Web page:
Also imprisoned is Samar Badawi, whose brother Raif Badawi is serving 10 years in prison and was publicly flogged in 2015 on charges related to blog posts criticising the kingdom’s clerics. Others detained include Nassima al-Sada, a rights activist from the Eastern Province, and Hatoon al-Fassi, a professor of Gulf history who was recently announced as the recipient of the Academic Freedom Award by the Arizona-based Middle East Studies Association.

A few of those initially detained were in their 70s and have since been released. Dana Ahmed, a researcher at Amnesty, said Saudi authorities had yet to charge any of those detained.


Nov 21, 8:10am Top

Basically we've learned that the Saudi's can get away with anything if Trump is POTUS. It was bad enough with George W. and his blaming Iraq for a Saudi terrorist attack. Here we find out the Saudi's can murder a US resident (under our protection) and because of financial transactions--$--get a free pass.

We also learned once again that Trump doesn't care about intelligence assessments. He overrides the CIA again. He doesn't even listen to them--he makes his decision before their report. He doesn't like to read and he doesn't like to listen. He's a maniac and a moron.

Nov 21, 2:50pm Top

Donald J. Trump @realDonaldTrump | 4:49 AM - 21 Nov 2018:
Oil prices getting lower. Great! Like a big Tax Cut for America and the World. Enjoy! $54, was just $82. Thank you to Saudi Arabia, but let’s go lower!

CBC News Alerts @CBCAlerts | 5:07 AM - 21 Nov 2018
Donald Trump has just tweeted a thank you to Saudi Arabia for current low oil prices, which he likens to 'a big Tax Cut for America and the World!' In fact, Canada is the US's biggest supplier of imported oil at 40%, compared to only 11% from Saudi Arabia.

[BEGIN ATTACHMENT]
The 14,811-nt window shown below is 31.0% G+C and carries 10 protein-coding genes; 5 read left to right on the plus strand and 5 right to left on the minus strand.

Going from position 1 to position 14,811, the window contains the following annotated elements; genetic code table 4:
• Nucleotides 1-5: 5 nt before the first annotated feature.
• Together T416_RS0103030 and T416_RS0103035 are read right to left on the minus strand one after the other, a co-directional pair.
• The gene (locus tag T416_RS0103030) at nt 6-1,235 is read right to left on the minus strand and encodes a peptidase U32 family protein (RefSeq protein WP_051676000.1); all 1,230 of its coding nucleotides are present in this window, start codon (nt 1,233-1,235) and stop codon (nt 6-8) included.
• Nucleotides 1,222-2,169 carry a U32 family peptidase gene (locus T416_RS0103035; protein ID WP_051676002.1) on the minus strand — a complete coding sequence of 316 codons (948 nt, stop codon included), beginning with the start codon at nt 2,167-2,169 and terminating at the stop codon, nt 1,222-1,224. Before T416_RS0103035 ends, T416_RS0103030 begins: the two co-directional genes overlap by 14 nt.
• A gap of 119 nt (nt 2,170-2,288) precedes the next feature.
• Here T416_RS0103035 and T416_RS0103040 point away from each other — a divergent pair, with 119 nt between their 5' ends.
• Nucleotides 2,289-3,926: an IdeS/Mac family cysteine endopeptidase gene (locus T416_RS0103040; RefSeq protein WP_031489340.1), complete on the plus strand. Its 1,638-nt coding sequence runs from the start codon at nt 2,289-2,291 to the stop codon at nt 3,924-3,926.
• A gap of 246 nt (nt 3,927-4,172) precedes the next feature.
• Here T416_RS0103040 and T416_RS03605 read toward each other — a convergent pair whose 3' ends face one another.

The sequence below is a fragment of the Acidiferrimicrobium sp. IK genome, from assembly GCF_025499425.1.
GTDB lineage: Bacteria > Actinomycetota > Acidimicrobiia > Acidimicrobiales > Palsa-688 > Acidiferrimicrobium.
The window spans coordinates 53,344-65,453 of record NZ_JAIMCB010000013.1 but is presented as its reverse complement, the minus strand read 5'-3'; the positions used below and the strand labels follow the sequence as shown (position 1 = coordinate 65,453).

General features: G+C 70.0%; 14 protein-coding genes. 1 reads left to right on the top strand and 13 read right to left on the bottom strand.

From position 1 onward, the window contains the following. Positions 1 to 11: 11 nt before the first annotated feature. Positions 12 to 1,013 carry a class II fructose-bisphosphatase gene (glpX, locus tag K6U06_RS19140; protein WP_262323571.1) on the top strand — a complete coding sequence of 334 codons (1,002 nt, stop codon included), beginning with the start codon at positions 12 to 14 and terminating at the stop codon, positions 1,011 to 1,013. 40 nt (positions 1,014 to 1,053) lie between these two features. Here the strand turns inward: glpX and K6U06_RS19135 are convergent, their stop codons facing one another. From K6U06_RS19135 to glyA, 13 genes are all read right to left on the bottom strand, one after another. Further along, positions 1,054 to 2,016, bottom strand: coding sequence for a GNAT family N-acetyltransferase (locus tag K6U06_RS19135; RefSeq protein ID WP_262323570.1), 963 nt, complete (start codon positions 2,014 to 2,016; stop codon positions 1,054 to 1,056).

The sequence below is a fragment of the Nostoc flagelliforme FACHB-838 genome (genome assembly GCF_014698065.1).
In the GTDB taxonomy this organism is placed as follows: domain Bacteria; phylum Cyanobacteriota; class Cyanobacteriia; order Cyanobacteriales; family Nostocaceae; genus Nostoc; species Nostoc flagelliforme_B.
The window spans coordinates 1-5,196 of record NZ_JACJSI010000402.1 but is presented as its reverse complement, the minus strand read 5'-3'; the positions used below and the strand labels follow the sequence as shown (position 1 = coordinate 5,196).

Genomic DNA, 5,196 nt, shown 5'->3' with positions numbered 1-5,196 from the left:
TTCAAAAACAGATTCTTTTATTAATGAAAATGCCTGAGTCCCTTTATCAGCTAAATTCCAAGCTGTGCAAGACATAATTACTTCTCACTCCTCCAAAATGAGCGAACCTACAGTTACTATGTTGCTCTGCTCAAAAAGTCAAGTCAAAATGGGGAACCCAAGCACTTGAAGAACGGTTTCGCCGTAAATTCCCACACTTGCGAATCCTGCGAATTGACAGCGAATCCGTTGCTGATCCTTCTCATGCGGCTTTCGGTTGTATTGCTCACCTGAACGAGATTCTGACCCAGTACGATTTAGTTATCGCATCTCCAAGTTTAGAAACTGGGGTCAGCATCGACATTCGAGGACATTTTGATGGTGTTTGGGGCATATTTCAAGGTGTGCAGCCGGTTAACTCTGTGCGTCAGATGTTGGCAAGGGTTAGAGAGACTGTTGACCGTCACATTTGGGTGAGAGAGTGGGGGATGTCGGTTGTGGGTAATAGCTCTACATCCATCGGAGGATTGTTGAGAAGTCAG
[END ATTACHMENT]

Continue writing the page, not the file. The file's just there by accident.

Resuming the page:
David Frum @davidfrum | 6:33 AM - 21 Nov 2018 :
The declining oil price is another indicator that markets expect much slower growth in 2019. Economists know this, even if Fox Business does not https://www.bloomberg.com/news/articles/2018-11-20/oil-holds-gains-as-opec-plans-assessed-amid-warnings-on-cuts

Nov 23, 6:25am Top

So, based on US arms sales relative to rest of world (61%), ~52,000 of the estimated 85,000 Yemeni children starved to death are our responsibility? :(

These are the countries still selling arms to Saudi Arabia
Angela Dewan | November 23, 2018

...Overall, no country comes close to the United States in major weapons supply. Over the past five years, for example, the US accounted for 61% of major arms sales to the Saudis. The UK was a distant second, with a 23% share, while France, in third place, was a mere 4%.

In a statement on Tuesday, Trump said that canceling major arms contracts with the Saudis would be foolish, and that "Russia and China would be the enormous beneficiaries" if the US halted its sales.

China supplies a negligible amount of major weaponry to Saudi Arabia, SIPRI data shows, but it is on the increase. Russia supplies so little it is not included in the organization's database.

...Pieter Wezeman, a senior researcher with SIPRI's (The Stockholm International Peace Research Institute) arms transfers and military expenditure program..."...the important point here is that Saudi Arabia has explored the possibility of diversifying its supplier base."


Edited: Nov 23, 7:59am Top

It's all part of our blood for oil program so we can maintain a friendship with a murderer and his murderous regime. Those all important arms sales besides that the Russians or the Chinese would take away from us otherwise. This idea that a businessman could run an economy and a government only prioritizes dollars over values.

Edited: Nov 27, 7:54am Top

Human Rights Watch is asking Argentina to investigate MBS for war crimes in Yemen and the murder of the Khasshogi. MBS has a scheduled visit coming to that country and Argentina has a clause in its constitution granting it the right to go after perpetrators of international war crimes.


Nov 29, 6:00am Top

Senate defies Trump and votes to punish Saudis for Khashoggi slaying
Associated Press | Nov 28, 2018

Defying President Trump, senators sent a strong signal Wednesday they want to punish Saudi Arabia for its role in the slaying of journalist Jamal Khashoggi. The Senate voted 63 to 37 to move forward with legislation calling for an end to U.S. involvement in the Saudi-led war in Yemen.

The vote was a rebuke not only to Saudi Arabia but to the Trump administration, which has been clear it does not want to torpedo the long-standing U.S. relationship with Saudi Arabia over the killing.

Secretary of State Michael R. Pompeo and Defense Secretary James N. Mattis both came to Capitol Hill to urgently lobby against the resolution, which would call for an end to U.S. military assistance for the conflict that human rights advocates say is wreaking havoc on Yemen and subjecting civilians to indiscriminate bombing.